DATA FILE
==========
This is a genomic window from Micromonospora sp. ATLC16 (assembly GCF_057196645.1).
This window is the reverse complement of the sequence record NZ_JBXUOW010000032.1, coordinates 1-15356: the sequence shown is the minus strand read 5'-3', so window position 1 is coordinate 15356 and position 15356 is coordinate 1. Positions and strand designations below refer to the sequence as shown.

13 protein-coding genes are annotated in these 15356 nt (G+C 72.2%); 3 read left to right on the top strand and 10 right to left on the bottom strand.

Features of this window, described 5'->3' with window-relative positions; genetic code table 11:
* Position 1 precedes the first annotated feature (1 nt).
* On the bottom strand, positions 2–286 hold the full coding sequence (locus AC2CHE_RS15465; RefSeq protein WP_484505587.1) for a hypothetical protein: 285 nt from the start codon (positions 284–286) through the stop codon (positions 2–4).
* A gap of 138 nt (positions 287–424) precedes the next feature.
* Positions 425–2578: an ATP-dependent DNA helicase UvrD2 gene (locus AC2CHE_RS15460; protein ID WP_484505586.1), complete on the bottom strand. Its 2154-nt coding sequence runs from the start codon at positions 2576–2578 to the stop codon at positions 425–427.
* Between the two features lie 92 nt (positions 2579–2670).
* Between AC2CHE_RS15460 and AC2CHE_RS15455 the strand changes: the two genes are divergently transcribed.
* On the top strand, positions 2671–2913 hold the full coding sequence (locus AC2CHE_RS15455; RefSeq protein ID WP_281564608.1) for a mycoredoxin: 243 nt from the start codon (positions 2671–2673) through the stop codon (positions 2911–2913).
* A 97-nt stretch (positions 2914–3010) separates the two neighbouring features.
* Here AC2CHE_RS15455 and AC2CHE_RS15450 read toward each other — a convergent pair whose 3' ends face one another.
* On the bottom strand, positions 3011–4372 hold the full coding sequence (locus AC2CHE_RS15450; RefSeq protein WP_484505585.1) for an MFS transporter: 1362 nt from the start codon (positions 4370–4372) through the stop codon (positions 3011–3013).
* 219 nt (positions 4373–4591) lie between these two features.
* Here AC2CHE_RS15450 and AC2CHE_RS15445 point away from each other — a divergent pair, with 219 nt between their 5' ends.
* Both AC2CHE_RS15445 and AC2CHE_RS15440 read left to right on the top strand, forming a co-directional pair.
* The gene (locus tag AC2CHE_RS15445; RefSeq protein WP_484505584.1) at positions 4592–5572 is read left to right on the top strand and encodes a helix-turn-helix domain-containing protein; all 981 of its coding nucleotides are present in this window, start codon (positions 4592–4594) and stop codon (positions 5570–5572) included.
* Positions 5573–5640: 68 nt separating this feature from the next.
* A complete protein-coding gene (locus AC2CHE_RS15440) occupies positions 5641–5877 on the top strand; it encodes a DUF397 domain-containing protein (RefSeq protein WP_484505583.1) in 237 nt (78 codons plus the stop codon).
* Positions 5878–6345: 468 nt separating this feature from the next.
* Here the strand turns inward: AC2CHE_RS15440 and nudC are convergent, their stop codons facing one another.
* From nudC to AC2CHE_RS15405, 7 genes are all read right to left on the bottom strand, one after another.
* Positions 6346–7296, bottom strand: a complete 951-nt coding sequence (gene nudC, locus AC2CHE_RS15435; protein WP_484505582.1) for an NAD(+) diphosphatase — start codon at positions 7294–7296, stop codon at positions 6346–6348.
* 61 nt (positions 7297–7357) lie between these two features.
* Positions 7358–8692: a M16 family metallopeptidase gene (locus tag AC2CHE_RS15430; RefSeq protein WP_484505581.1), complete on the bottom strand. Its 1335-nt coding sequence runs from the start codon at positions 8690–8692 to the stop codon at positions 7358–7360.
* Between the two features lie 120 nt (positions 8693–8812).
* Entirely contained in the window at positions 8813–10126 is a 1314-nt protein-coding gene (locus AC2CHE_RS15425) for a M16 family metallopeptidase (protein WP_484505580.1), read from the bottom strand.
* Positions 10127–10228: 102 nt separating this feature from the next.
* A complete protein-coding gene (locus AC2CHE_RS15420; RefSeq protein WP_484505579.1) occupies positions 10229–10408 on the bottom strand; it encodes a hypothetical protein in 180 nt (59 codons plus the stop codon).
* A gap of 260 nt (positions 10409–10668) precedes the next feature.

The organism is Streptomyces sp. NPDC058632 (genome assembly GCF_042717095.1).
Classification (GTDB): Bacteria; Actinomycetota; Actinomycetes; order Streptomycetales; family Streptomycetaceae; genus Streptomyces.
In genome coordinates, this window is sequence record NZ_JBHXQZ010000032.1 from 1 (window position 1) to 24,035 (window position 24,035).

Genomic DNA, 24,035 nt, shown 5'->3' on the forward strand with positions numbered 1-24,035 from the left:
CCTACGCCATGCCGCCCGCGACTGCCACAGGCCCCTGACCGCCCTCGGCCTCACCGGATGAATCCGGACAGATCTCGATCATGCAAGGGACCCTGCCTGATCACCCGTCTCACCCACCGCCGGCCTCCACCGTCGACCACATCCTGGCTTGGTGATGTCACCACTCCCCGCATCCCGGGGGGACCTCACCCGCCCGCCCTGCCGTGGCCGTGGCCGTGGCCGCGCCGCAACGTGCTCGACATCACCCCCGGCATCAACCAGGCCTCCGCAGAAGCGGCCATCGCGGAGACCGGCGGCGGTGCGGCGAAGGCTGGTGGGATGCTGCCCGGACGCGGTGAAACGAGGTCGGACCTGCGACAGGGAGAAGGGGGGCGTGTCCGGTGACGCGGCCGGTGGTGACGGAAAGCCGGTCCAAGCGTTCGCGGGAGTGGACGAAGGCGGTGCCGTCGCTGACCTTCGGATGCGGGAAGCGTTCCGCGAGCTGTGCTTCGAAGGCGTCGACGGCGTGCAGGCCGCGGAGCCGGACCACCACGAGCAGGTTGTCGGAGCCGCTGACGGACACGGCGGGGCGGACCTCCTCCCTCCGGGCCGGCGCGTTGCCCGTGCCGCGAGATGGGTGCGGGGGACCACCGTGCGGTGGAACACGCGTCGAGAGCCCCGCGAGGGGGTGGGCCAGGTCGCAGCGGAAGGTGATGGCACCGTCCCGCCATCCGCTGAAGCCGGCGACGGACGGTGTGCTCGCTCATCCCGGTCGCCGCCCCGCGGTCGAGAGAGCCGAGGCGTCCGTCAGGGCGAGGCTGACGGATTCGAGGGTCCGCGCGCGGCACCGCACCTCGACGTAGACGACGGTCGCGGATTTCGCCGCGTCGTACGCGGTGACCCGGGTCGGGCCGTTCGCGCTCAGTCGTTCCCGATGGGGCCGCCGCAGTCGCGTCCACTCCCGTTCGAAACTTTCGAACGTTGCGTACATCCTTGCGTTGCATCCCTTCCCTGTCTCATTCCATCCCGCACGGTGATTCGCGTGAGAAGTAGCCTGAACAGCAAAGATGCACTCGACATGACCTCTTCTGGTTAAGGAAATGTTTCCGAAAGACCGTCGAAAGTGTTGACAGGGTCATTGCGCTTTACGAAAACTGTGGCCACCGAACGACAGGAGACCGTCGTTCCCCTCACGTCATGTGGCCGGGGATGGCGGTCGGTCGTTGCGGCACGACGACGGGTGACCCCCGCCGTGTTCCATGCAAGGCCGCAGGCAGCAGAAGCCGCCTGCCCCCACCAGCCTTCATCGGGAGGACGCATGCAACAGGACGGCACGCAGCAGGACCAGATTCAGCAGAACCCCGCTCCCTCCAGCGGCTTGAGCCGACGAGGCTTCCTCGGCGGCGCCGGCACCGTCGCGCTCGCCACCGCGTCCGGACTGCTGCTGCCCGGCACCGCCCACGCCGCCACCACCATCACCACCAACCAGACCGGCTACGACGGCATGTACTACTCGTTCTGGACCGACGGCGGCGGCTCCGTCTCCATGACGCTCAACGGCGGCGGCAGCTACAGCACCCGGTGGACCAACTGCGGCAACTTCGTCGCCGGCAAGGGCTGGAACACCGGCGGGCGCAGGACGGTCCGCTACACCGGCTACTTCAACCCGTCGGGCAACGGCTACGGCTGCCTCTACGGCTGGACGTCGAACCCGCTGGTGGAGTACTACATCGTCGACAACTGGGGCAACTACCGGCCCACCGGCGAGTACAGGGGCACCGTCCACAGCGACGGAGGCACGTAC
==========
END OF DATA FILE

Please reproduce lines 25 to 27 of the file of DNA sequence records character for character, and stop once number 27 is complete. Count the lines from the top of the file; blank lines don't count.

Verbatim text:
* 61 nt (positions 7297–7357) lie between these two features.
* Positions 7358–8692: a M16 family metallopeptidase gene (locus tag AC2CHE_RS15430; RefSeq protein WP_484505581.1), complete on the bottom strand. Its 1335-nt coding sequence runs from the start codon at positions 8690–8692 to the stop codon at positions 7358–7360.
* Between the two features lie 120 nt (positions 8693–8812).